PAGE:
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Service to Others Defines Monica Getz

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October 6, 2016

by Robert Kimmel

For more than three decades, Monica Getz has campaigned to end a disparity that women can face in divorce court and the related legal entanglements that may harm both parents and children alike. Central to that purpose, she founded the Coalition for Family Justice in 1988, and has served as its President ever since.

p-30-monicaOver those years, she has opened the doors of her legendary Irvington home, Shadowbrook, for numerous meetings, monthly gatherings, and educational sessions in pursuit of her causes. What led Monica to challenge the existing divorce procedures and help those caught in its related family disputes, were her experiences and those of numerous others.

Born Monica Silfverskiold in Sweden to an aristocratic and well regarded family, she was excellently schooled and developed an early interest in law. While attending the University of Lund in Sweden, she was offered and accepted a scholarship to the School of International Studies at Georgetown University.

Monica was among a small group of Georgetown students attending a jazz concert by the Birdland All Stars whose members included the popular saxophone player Stan Getz. Getz was drawn to the attractive young Swede, and the romance that followed soon led to marriage. They raised five children, including three of Stan’s from a previous marriage.

While the couple had many good years, and a loving relationship, Getz was battling an addiction problem with drugs and alcohol that began in his teens. A variety of efforts on Monica’s part, even attending a medical school to find an answer to his addictions, were to no avail. There were a “great 25 years” in their marriage, times when Stan was sober, she said.

However, Stan relapsed and the last decade of their marriage became difficult, ultimately leading to a court order against him to protect her and their children against violence. A divorce followed and in 1989, their marriage ended. Stan Getz died of liver cancer in 1991.

Monica had hoped that her case, which went all the way to the US Supreme Court, would change the law “… to better protect parties and their children from financial ruin. NY State law requires costly NYS Supreme Court trial proceedings which especially hurt women and leave many abused children voiceless, and the protective parent powerless to protect because of diminishing funds. The law remains, but Family Court can help with custody, support, visitation etc. and should mandate addiction treatment .”

The Mission of the Coalition for Family Justice, a volunteer staffed non-profit, coincides with Monica’s principles; “…to identify problems and advocate for systemic changes in the divorce and family court systems in order to make them fair, user friendly, accountable, and affordable; and to provide victims and children involved in domestic violence situations with crisis intervention, information, support, legal access, and advocacy.”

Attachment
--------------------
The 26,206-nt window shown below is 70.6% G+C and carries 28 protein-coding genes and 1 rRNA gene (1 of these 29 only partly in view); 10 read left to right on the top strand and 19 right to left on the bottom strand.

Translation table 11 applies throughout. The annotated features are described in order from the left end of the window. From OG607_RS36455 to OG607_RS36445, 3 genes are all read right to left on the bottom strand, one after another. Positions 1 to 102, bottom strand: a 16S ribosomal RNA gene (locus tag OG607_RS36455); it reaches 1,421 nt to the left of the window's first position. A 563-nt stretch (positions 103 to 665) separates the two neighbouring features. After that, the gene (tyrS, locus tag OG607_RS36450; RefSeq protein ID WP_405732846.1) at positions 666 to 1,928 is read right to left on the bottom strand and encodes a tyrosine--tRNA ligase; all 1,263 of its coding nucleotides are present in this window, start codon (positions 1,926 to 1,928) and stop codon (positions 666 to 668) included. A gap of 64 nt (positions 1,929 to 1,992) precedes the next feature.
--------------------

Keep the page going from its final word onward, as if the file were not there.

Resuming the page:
While a warm smile, friendly, compassionate demeanor and a certain modesty define Monica, it’s down to business when it comes to curing the societal ills she encounters. “A litigated custody dispute can easily bankrupt both parties,” she states, “and once it starts, it progresses like an avalanche of unpleasantness. Most people do not know that there are other less painful and costly options, such as mediation, or how much divorce can silently and invisibly hurt children. We have actually happily helped restore relationships at times, by referrals to treatment, communication workshops and the like.”

“The Coalition is focused on making the system better for the people who are going through it,” said John Rubin, a Briarcliff attorney who has volunteered with the group for 16 years. Describing Monica, he said, “…she is one of the most amazing and remarkable women I have ever met.”

Rubin related that their first meeting was in court. She was “there as an observer,” he continued, “and what I came to learn is what she had been doing for years, in addition to many other things, is court watching, because judges know who she is, and they will sit up and become more accountable as to what is going on with the people involved. She doesn’t need to be doing this; still she does it because of her love of people and families. She would much rather be keeping families together which she tries to do when reasonable,” Rubin stated.

A woman’s website posting offers more evidence of Getz’s attributes: “Had a court appearance in family court last week, and neither my ‘court advocate’ or my new attorney showed up. But as I stepped into the 3rd floor waiting room, Monica Getz of the National Coalition for Family Justice was already there waving hello. If you have any court issues related to domestic violence as I do, Monica Getz is like a guardian angel. Monica has given me the most sound advice I’ve gotten anywhere.”

In addition to her Coalition work, Monica was instrumental in founding the Swedish Council of Alcoholism and Other Addictions, was on the Board of Directors of the Domestic Violence Hotline, chaired the National Council on Alcoholism, and has led the Rivertowns League of Women Voters and the Earth Society Foundation.
Helping others is what Monica Getz is all about.

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